I also remember being frustrated the first time I looked at the JavaFX repo myself and saw how few committers there were. All the while Oracle would be simultaneously claiming they're investing in the tech, but actually dumping stuff  on the community. It's like they viewed open source as nothing more than a way to externalize costs for things they didn't want to maintain.
I never had the inside track on anything, so I don't know what the real story is, but my impression of it has always been that it was badly managed by someone higher up the chain than the people that managed JavaFX directly. Based on my experience everyone on the JavaFX team always made a ton of effort and tried foster a small but growing community.
Speaking of community, it was plagued with the same kind of doublespeak. Oracle would be on the mailing list telling everyone they wanted to work with the community  at the exact same time they were telling all of us to file our bugs using a plain text input box on bugs.java.com. How the hell do you submit a runnable test case using a single, 4 line high text box?
And if you need any kind of indicator to demonstrate Oracle's lack of ability to foster a developer community or provide developers with modern resources, go look at that bug filing system I keep complaining about. It's still the same awful system that looks like a holdover from the 90s.
This is all just my opinion, but I honestly believe Oracle squandered a huge opportunity with JavaFX.
For, say, the "Google Sheets web app", I'd say the entire piece of technology, frontend and all backend services, combine together to provide an application. But if the Google Sheets web frontend depends on, say, 20 different backend services, I wouldn't say that any one of those services is an app on its own. Each service makes up a part of the backend of one-to-many apps. And, from what I know of Google's tech stack, different services might be written in different languages - primarily Java, C++, Python or Go.
But seriously what do you like about Java and why did you choose to work with it? What problem does it solve for you? I'm curious! (don't comment when you don't like it)
As far as SQL databases go, definitely my best experience, it just works.
Disclosure: I was one of the main people who got Tomcat open sourced.
I wish Java had a solution for web+platform UIs. Webapps that then run in Electron is by far the most annoying thing I've had to deal with as a user.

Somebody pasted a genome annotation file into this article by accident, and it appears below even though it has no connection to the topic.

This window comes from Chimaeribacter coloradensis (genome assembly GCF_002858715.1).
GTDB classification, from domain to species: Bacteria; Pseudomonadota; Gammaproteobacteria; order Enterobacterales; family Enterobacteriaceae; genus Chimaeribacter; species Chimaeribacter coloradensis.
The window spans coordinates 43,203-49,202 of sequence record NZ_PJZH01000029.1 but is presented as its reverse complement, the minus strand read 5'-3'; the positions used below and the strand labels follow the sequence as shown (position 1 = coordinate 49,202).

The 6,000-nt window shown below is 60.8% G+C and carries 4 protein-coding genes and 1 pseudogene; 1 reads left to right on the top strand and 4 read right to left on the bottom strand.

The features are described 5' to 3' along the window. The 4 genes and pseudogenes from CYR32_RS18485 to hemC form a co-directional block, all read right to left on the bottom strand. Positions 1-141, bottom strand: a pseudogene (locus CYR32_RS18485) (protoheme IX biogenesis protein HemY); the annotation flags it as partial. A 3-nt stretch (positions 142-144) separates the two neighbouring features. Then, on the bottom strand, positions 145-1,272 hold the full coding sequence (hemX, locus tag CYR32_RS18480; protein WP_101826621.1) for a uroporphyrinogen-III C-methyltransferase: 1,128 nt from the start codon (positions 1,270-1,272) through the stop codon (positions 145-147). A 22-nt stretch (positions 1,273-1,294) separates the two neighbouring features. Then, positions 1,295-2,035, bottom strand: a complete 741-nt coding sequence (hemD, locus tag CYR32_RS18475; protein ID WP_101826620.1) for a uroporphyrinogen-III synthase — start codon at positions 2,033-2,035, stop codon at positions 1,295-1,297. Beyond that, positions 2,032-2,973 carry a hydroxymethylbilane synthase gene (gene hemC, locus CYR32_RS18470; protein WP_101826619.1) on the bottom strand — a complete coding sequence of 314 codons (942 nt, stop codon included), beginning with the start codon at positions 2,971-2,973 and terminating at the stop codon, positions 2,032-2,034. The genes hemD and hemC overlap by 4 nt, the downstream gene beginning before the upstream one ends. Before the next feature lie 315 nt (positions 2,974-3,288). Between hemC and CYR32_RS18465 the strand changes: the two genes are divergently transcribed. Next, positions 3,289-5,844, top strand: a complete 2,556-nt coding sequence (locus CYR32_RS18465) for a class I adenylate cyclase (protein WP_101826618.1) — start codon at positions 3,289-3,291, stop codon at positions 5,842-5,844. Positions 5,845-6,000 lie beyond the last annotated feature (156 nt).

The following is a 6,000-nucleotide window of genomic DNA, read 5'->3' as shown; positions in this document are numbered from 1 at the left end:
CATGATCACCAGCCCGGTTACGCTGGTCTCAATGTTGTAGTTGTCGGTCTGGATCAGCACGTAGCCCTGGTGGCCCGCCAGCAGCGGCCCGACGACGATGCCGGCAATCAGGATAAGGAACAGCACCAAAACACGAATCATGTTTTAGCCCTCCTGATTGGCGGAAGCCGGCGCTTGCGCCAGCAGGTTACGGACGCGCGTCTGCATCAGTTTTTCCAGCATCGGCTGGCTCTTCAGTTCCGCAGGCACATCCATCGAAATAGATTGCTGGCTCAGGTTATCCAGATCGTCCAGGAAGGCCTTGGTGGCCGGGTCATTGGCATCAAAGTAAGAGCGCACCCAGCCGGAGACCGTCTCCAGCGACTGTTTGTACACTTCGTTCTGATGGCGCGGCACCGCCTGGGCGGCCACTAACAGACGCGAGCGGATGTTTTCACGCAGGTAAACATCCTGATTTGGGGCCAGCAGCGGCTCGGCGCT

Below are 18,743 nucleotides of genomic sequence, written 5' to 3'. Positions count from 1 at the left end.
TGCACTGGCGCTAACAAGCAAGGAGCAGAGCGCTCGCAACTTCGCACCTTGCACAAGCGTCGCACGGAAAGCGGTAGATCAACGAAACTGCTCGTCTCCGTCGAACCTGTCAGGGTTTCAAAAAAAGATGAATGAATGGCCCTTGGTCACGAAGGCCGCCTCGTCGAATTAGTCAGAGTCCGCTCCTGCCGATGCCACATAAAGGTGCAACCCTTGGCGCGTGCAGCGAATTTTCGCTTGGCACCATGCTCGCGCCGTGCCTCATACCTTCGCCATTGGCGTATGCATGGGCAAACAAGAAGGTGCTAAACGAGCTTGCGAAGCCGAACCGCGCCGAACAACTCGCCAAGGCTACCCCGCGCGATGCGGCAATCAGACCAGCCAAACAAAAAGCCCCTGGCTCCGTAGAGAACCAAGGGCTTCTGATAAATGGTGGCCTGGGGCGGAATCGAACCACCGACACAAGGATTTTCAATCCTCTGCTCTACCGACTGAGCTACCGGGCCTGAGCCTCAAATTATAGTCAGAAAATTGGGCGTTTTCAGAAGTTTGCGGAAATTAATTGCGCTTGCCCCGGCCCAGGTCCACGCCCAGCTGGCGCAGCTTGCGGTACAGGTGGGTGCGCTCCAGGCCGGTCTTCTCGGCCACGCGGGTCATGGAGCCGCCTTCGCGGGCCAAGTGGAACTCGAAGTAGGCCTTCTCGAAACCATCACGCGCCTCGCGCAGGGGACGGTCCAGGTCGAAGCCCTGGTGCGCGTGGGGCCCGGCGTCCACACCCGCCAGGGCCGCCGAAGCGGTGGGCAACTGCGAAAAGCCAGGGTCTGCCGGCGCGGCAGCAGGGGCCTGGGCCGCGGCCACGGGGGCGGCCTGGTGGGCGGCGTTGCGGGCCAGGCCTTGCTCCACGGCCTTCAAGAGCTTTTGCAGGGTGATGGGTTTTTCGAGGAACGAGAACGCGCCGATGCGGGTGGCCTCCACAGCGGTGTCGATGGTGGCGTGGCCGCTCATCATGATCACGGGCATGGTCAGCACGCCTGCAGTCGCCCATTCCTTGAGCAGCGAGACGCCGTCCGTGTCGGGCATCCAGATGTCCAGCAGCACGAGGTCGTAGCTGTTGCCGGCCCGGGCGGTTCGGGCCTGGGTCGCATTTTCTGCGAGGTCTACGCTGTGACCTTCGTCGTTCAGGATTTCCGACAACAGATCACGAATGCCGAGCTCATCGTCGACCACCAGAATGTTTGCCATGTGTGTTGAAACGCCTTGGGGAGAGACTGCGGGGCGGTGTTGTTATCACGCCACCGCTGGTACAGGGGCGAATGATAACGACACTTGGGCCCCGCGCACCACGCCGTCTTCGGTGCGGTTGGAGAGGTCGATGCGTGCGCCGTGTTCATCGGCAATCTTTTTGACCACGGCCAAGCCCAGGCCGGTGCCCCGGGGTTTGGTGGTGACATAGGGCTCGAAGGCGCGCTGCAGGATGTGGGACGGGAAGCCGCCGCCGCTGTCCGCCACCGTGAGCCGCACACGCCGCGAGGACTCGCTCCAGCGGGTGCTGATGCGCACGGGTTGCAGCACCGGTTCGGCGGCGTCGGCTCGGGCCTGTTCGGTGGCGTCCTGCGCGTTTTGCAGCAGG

I haven’t used Java in a long while and I haven’t updated my book “Practical Artificial Intelligence Programming With Java” in many years. I decided to rewrite rather than stop distributing the book. I started the rewrite about three weeks ago. First step was tossing out about 1/3 of the material, stressing machine learning, adding probabilistic programming, and updating the semantic web material.
After taking a whole day getting my head back into coding in Java, I am actually enjoying it. I still like Common Lisp and Haskell a lot more.
I'm a Node/React web developer, I want to build a SaaS startup, and I'm not really interested in writing Java apps, I doubt I'll ever want to use it for something.
Do you guys know if Java would be really painful to learn? It's hard to get motivated about learning a thing I'll probably never use in practice.
Learning Java should force you to understand object oriented design, as it is hard to do anything well in Java without it (though some try). While there are signs that OO's domination is nearing an end, there are reams of code out there that require a good understanding of it.
Also, if you are going to be a React web developer, the theoretical/advanced stuff they teach you in an MS program is likely not going to be relevant at all to your actual career.
Source: current MS CS student.
I haven't used Java in years, but I'm very certain I could pick it up again immediately with nothing more than an IDE. Contrast that with python, which I use almost every day and I still need to visit stack overflow to perform rudimentary tasks because libraries for it are a mess.
Java was picked because (for the most part) it just works on everybody's machines, it comes by default with a large set of libraries, and it can build standalone executables (great for grading purposes). You don't have to explain why MacOS comes with Python, but you shouldn't use that version of Python. Java of course has its peculiarities, but so does every other language.
And as you say, you won't just be learning Java, you will be learning how to develop software. Over time and with exposure to multiple languages you will find switching between them is possible. You may (will) have preferences but with a solid foundation you can say "I recognize that this is a loop over an array, I don't remember the exact syntax in this language, but I know how to look it up".
I'm not sure what your situation is for a masters, but for the best odds of job searching post-undergrad the best advice I could give is have several projects which you can talk about the implementation specifics (why did you choose this pattern) and the big picture (why did you choose this architecture). For an entry level positions the exact language didn't matter when job searching as long as it was in the ball park.
TL;DR You're going to school to learn computer science and to illustrate those concepts they're going to use Java. That knowledge WILL be transferable to other languages. For maximum value explore and tinker with other languages on the side.
And as a bonus, a lot more of the world runs on Java than you think so it will be valuable to have on your resume.
I never knew this was possible
On the other hand, I think server side Java is still great.
These days Google Docs, Gmail, Spreadsheets, Hangouts, etc are hybrid apps that contain a core written in Java and was transpiled with GWT but now use J2CL.
This might be confirmation bias, but I actually think it conveys pretty much what it should. :)
> The IntelliJ Platform is a JVM application, written mostly in Java and Kotlin
Pretty sure Kotlin was birthed to address issues they ran into while developing IntelliJ
Android Studio is built on Intellij.
So from that experience I would say Java definitely lived up to Write Once Run Everywhere. FWIW we used the Nimbus Look and Feel. Other LAFs may not have had as much polish applied.
That aside; these days, it actually more or less works.
I avoid it as far as I can after having built a couple of systems in the language. For all its faults, Go is still a much more pleasant language to solve the same kinds of problems in.
But my latest project needed multi-platform printing, so I cobbled together a tiny Java program using the print API that I run in the background and pipe data to, and it just works.